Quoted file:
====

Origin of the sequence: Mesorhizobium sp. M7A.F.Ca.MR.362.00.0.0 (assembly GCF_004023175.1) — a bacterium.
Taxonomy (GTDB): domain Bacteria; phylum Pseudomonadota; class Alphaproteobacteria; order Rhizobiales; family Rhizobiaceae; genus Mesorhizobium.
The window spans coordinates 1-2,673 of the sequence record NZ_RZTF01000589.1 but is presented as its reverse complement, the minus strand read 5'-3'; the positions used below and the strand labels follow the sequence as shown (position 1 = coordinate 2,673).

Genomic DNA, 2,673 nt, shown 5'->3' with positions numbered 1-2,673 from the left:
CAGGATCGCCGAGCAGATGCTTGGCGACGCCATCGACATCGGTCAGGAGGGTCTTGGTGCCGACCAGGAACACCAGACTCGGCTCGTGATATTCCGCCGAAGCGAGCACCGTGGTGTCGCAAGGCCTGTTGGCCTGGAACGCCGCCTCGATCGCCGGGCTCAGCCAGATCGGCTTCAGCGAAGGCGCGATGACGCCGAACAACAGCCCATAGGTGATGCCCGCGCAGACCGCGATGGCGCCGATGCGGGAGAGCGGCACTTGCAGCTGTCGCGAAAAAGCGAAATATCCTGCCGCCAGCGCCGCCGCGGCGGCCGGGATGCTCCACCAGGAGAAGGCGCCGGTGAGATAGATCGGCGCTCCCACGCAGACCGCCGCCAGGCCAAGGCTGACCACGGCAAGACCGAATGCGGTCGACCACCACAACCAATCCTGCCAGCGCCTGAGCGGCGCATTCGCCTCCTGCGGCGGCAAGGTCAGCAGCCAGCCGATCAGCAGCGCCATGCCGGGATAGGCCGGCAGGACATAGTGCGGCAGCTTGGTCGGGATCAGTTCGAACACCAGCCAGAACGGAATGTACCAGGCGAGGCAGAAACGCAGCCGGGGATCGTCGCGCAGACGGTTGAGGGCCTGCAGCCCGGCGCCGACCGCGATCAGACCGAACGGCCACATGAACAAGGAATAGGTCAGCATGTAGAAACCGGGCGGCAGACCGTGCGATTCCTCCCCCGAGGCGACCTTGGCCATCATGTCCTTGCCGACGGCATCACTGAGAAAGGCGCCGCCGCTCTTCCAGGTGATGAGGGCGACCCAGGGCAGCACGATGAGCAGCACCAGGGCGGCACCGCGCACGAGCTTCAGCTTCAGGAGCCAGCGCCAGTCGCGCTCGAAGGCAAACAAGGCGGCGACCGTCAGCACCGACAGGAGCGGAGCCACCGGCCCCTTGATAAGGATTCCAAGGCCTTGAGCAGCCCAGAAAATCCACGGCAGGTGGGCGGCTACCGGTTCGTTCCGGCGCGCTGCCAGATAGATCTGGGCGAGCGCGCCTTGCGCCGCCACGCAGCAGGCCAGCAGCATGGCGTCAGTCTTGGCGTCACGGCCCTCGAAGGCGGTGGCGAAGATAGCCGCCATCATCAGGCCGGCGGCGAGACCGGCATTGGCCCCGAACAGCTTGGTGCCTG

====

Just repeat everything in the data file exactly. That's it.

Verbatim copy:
Origin of the sequence: Mesorhizobium sp. M7A.F.Ca.MR.362.00.0.0 (assembly GCF_004023175.1) — a bacterium.
Taxonomy (GTDB): domain Bacteria; phylum Pseudomonadota; class Alphaproteobacteria; order Rhizobiales; family Rhizobiaceae; genus Mesorhizobium.
The window spans coordinates 1-2,673 of the sequence record NZ_RZTF01000589.1 but is presented as its reverse complement, the minus strand read 5'-3'; the positions used below and the strand labels follow the sequence as shown (position 1 = coordinate 2,673).

Genomic DNA, 2,673 nt, shown 5'->3' with positions numbered 1-2,673 from the left:
CAGGATCGCCGAGCAGATGCTTGGCGACGCCATCGACATCGGTCAGGAGGGTCTTGGTGCCGACCAGGAACACCAGACTCGGCTCGTGATATTCCGCCGAAGCGAGCACCGTGGTGTCGCAAGGCCTGTTGGCCTGGAACGCCGCCTCGATCGCCGGGCTCAGCCAGATCGGCTTCAGCGAAGGCGCGATGACGCCGAACAACAGCCCATAGGTGATGCCCGCGCAGACCGCGATGGCGCCGATGCGGGAGAGCGGCACTTGCAGCTGTCGCGAAAAAGCGAAATATCCTGCCGCCAGCGCCGCCGCGGCGGCCGGGATGCTCCACCAGGAGAAGGCGCCGGTGAGATAGATCGGCGCTCCCACGCAGACCGCCGCCAGGCCAAGGCTGACCACGGCAAGACCGAATGCGGTCGACCACCACAACCAATCCTGCCAGCGCCTGAGCGGCGCATTCGCCTCCTGCGGCGGCAAGGTCAGCAGCCAGCCGATCAGCAGCGCCATGCCGGGATAGGCCGGCAGGACATAGTGCGGCAGCTTGGTCGGGATCAGTTCGAACACCAGCCAGAACGGAATGTACCAGGCGAGGCAGAAACGCAGCCGGGGATCGTCGCGCAGACGGTTGAGGGCCTGCAGCCCGGCGCCGACCGCGATCAGACCGAACGGCCACATGAACAAGGAATAGGTCAGCATGTAGAAACCGGGCGGCAGACCGTGCGATTCCTCCCCCGAGGCGACCTTGGCCATCATGTCCTTGCCGACGGCATCACTGAGAAAGGCGCCGCCGCTCTTCCAGGTGATGAGGGCGACCCAGGGCAGCACGATGAGCAGCACCAGGGCGGCACCGCGCACGAGCTTCAGCTTCAGGAGCCAGCGCCAGTCGCGCTCGAAGGCAAACAAGGCGGCGACCGTCAGCACCGACAGGAGCGGAGCCACCGGCCCCTTGATAAGGATTCCAAGGCCTTGAGCAGCCCAGAAAATCCACGGCAGGTGGGCGGCTACCGGTTCGTTCCGGCGCGCTGCCAGATAGATCTGGGCGAGCGCGCCTTGCGCCGCCACGCAGCAGGCCAGCAGCATGGCGTCAGTCTTGGCGTCACGGCCCTCGAAGGCGGTGGCGAAGATAGCCGCCATCATCAGGCCGGCGGCGAGACCGGCATTGGCCCCGAACAGCTTGGTGCCTG